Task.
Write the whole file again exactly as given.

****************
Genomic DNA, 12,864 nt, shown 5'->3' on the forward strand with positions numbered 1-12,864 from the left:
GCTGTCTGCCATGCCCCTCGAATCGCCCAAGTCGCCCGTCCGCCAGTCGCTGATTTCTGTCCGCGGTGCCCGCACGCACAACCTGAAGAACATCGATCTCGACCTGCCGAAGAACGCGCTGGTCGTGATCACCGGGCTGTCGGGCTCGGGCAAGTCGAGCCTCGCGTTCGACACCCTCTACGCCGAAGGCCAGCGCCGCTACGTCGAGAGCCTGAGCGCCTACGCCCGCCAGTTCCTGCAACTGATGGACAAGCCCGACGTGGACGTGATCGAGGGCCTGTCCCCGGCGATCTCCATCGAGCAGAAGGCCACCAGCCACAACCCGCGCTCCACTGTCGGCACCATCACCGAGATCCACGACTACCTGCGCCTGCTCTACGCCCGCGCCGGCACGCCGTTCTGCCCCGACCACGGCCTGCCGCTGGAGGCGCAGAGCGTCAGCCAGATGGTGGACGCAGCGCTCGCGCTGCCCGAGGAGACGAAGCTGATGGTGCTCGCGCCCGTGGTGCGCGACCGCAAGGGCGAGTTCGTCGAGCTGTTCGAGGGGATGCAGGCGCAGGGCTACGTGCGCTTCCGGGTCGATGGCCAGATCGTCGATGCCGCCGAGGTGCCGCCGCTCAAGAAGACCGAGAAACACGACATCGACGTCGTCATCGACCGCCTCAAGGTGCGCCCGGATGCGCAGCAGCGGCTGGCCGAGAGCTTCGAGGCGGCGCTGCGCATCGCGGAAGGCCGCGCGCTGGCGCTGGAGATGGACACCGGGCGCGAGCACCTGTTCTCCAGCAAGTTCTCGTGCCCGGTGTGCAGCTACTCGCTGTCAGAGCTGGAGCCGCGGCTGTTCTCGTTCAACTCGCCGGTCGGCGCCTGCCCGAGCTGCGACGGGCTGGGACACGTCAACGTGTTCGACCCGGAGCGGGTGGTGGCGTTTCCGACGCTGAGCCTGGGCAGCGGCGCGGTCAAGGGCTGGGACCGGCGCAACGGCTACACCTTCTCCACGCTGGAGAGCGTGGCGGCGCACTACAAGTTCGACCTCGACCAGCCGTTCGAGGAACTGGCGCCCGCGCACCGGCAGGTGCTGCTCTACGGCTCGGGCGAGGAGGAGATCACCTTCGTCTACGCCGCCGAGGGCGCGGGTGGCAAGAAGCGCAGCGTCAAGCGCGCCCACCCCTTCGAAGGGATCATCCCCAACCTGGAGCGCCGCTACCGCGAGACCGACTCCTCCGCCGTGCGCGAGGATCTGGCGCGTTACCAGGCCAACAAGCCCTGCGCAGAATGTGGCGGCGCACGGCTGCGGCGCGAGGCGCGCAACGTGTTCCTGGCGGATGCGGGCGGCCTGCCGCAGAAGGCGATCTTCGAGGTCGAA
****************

Genomic DNA, 12,864 nt, shown 5'->3' on the forward strand with positions numbered 1-12,864 from the left:
GCTGTCTGCCATGCCCCTCGAATCGCCCAAGTCGCCCGTCCGCCAGTCGCTGATTTCTGTCCGCGGTGCCCGCACGCACAACCTGAAGAACATCGATCTCGACCTGCCGAAGAACGCGCTGGTCGTGATCACCGGGCTGTCGGGCTCGGGCAAGTCGAGCCTCGCGTTCGACACCCTCTACGCCGAAGGCCAGCGCCGCTACGTCGAGAGCCTGAGCGCCTACGCCCGCCAGTTCCTGCAACTGATGGACAAGCCCGACGTGGACGTGATCGAGGGCCTGTCCCCGGCGATCTCCATCGAGCAGAAGGCCACCAGCCACAACCCGCGCTCCACTGTCGGCACCATCACCGAGATCCACGACTACCTGCGCCTGCTCTACGCCCGCGCCGGCACGCCGTTCTGCCCCGACCACGGCCTGCCGCTGGAGGCGCAGAGCGTCAGCCAGATGGTGGACGCAGCGCTCGCGCTGCCCGAGGAGACGAAGCTGATGGTGCTCGCGCCCGTGGTGCGCGACCGCAAGGGCGAGTTCGTCGAGCTGTTCGAGGGGATGCAGGCGCAGGGCTACGTGCGCTTCCGGGTCGATGGCCAGATCGTCGATGCCGCCGAGGTGCCGCCGCTCAAGAAGACCGAGAAACACGACATCGACGTCGTCATCGACCGCCTCAAGGTGCGCCCGGATGCGCAGCAGCGGCTGGCCGAGAGCTTCGAGGCGGCGCTGCGCATCGCGGAAGGCCGCGCGCTGGCGCTGGAGATGGACACCGGGCGCGAGCACCTGTTCTCCAGCAAGTTCTCGTGCCCGGTGTGCAGCTACTCGCTGTCAGAGCTGGAGCCGCGGCTGTTCTCGTTCAACTCGCCGGTCGGCGCCTGCCCGAGCTGCGACGGGCTGGGACACGTCAACGTGTTCGACCCGGAGCGGGTGGTGGCGTTTCCGACGCTGAGCCTGGGCAGCGGCGCGGTCAAGGGCTGGGACCGGCGCAACGGCTACACCTTCTCCACGCTGGAGAGCGTGGCGGCGCACTACAAGTTCGACCTCGACCAGCCGTTCGAGGAACTGGCGCCCGCGCACCGGCAGGTGCTGCTCTACGGCTCGGGCGAGGAGGAGATCACCTTCGTCTACGCCGCCGAGGGCGCGGGTGGCAAGAAGCGCAGCGTCAAGCGCGCCCACCCCTTCGAAGGGATCATCCCCAACCTGGAGCGCCGCTACCGCGAGACCGACTCCTCCGCCGTGCGCGAGGATCTGGCGCGTTACCAGGCCAACAAGCCCTGCGCAGAATGTGGCGGCGCACGGCTGCGGCGCGAGGCGCGCAACGTGTTCCTGGCGGATGCGGGCGGCCTGCCGCAGAAGGCGATCTTCGAGGTCGAA